Hugh Hefner’s dead. In the past 30 hours or so, he’s been deified as a hero, a catalyst for the sexual revolution. Death is a cloth that polishes the most tarnished reputation, leaving a shine that lingers and distracts from the darkness.
In life and death alike, Hefner’s career incited myriad discussions about objectification and a woman’s agency over her body. Because every woman has experienced this reduction to pieces, to parts. We are asses to be touched. Hips to be brushed. Breasts to be grazed. The man we elected president reduced us to pussies to be grabbed. And we remain so even after life leaves our bodies, when that grabbable flesh has long since decayed, when we exist only as memories. That has never been clearer than right now, courtesy of one of the last day’s biggest stories: Hugh Hefner will be buried next to Marilyn Monroe.
“Jay Leno suggested that if I was going to spend that kind of money, I should actually be on top of her,” Hefner said. “But to me there’s something rather poetic in the fact that we’ll be buried in the same place.”
The two will be together forever. The two never met in life.
Monroe is known as the first-ever Playboy Playmate, but in truth she never posed for the magazine. In an early, struggling period in her career, Monroe posed nude for some much-needed cash. That $50 modeling fee she received was the only payment she would ever receive for the iconic images. Hefner bought them from a calendar company for $500 and placed them in his first issue of Playboy.
Lawrence Schiller, who photographed Monroe, once asked her about her appearance as Playmate.
“How much did they pay you for that?”
“Nothing,” she replied. She didn’t seem to mind answering my question. “They didn’t pay me anything for that first one, which Playboy used as a Playmate.” She admitted that she’d never even met the magazine’s publisher, Hugh Hefner.
She received no financial compensation, and, according to the book Marilyn: Her Life in Her Own Words, she was never even thanked.
“I never even received a thank-you from all those who made millions off a nude Marilyn photograph. I even had to buy a copy of the magazine to see myself in it … I admitted it was me who posed for that nude calendar even when the Fox executives became nervous and believed this would cause the ruination of any films I would appear in and also the end of my movie career. Of course they were wrong. The fans, my public, cheered when I admitted it was me, and that calendar and that Playboy first-issue publicity helped my career.”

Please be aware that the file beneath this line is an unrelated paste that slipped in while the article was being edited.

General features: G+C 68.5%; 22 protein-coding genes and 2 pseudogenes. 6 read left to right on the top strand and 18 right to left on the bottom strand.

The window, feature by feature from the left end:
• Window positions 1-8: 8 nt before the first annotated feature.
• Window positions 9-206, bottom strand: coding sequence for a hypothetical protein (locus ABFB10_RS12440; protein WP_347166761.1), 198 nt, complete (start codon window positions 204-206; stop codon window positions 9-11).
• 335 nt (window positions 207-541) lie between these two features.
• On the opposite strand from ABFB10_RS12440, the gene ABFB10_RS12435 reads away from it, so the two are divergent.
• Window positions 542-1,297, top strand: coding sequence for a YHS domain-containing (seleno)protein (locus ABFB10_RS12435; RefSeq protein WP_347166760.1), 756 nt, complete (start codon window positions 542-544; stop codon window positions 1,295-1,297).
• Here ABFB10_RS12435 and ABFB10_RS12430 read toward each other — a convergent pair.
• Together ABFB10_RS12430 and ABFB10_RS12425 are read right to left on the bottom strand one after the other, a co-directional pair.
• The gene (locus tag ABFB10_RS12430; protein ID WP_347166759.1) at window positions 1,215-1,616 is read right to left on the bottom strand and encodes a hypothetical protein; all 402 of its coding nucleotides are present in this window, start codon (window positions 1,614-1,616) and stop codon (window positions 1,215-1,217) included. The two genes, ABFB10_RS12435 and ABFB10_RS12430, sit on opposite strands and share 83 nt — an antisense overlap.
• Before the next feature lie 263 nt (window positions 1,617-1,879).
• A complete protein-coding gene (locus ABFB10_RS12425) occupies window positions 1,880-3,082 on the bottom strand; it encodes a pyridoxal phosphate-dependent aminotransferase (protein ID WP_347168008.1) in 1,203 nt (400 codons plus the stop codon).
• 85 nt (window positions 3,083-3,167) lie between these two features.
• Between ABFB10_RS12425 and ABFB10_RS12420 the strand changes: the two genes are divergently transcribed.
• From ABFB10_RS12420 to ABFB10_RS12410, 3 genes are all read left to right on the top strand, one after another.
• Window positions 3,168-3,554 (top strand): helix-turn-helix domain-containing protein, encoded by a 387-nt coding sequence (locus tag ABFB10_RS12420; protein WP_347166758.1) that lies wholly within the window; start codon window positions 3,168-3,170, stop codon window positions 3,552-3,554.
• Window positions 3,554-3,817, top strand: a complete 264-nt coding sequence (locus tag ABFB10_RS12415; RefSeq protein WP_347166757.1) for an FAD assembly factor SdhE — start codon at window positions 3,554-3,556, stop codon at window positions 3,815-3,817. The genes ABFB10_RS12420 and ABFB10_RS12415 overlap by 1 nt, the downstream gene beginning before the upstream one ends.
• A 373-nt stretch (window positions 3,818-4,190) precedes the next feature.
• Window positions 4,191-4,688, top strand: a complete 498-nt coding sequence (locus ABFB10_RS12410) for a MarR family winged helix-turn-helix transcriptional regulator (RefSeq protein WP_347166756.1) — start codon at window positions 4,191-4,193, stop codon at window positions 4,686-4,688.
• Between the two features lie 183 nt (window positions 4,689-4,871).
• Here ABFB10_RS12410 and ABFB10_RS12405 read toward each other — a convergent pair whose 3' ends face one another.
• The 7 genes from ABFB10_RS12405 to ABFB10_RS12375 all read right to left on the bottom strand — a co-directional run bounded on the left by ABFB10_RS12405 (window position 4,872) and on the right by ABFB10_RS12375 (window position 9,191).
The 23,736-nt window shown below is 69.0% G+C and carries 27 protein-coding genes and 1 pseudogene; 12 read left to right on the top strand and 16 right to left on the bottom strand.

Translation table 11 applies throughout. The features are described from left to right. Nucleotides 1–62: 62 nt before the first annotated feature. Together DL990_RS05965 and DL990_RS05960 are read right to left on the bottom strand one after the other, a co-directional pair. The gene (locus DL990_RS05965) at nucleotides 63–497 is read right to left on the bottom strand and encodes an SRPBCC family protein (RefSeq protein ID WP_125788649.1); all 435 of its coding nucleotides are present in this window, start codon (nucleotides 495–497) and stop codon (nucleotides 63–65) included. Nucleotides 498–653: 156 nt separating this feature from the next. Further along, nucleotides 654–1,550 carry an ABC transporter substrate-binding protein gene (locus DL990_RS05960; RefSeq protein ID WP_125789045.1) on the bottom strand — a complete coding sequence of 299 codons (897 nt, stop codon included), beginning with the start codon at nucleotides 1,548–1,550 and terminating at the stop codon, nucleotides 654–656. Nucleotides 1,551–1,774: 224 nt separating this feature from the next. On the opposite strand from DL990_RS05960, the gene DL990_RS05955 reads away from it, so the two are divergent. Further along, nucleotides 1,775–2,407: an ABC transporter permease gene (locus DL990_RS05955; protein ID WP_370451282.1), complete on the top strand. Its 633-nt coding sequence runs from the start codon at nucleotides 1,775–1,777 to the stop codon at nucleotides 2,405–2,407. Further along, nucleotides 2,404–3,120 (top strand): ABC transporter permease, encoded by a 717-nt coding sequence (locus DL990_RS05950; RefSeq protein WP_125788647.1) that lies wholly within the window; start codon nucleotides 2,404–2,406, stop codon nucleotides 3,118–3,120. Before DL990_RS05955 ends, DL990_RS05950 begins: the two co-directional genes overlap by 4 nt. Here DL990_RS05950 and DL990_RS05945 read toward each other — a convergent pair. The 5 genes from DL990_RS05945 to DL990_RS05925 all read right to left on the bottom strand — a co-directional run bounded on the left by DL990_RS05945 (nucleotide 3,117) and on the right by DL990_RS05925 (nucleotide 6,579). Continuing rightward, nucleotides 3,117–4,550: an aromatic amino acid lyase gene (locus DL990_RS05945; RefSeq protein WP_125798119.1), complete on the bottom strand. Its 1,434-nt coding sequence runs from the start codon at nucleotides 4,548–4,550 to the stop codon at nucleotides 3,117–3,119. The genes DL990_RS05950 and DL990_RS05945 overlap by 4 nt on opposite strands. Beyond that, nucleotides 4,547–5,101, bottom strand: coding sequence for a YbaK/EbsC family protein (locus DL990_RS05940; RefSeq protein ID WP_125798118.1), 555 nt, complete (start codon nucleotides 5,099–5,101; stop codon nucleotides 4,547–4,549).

For Hefner, Monroe represented a prize. His $500 investment led to the prize of an empire. His eternal resting place the chance to sleep with “the ultimate blonde.”
Monroe’s life was filled with pain. Her legacy one of body, one of debates over her dress size, words she never said and an endless existence as concept, never complete person. And even her remains are a prize, something to be won, literally, by the highest bidder. Hefner purchased his crypt space for $75,000 in 1992. Mob-adjacent businessman Richard Poncher purchased the crypt above her from Joe DiMaggio, telling his wife, “If I croak, if you don’t put me upside down over Marilyn, I’ll haunt you the rest of my life.” He was placed upside-down above Monroe, as his wish indicated, in 1986.
Monroe is exceptional for her beauty, sex appeal and iconic status. But no woman is safe from the dehumanization that comes with being a female in possession of a body in the presence of a man. Every woman has experienced, in one way or another, what it is like to be reduced to parts, like an old Chevy or a broken laptop. I’ve been thinking about this a lot lately in the wake of discussions about Harry Knowles, Devin Faraci and the Alamo Drafthouse, and the women who’ve come forward, who’ve been ignored for years, who are now being dismissed by film legends like Lloyd Kaufman under the guise of fairness and “due process.” Every single one of those women was reduced to parts. Parts for touching, for groping, for clumsy, unwanted hands. They are reduced to parts now under the guise of debate and conversation, as though there is debate, as though there are sides.
To be a woman is to be a series of parts. Parts to judge and discuss and to touch, and they are always, always entitled to these parts, our consent acting only as a hurdle, the word “yes” both optional and perfunctory.
This is our fact of life. And, in the case of Marilyn Monroe, some of us can’t even escape it in death.
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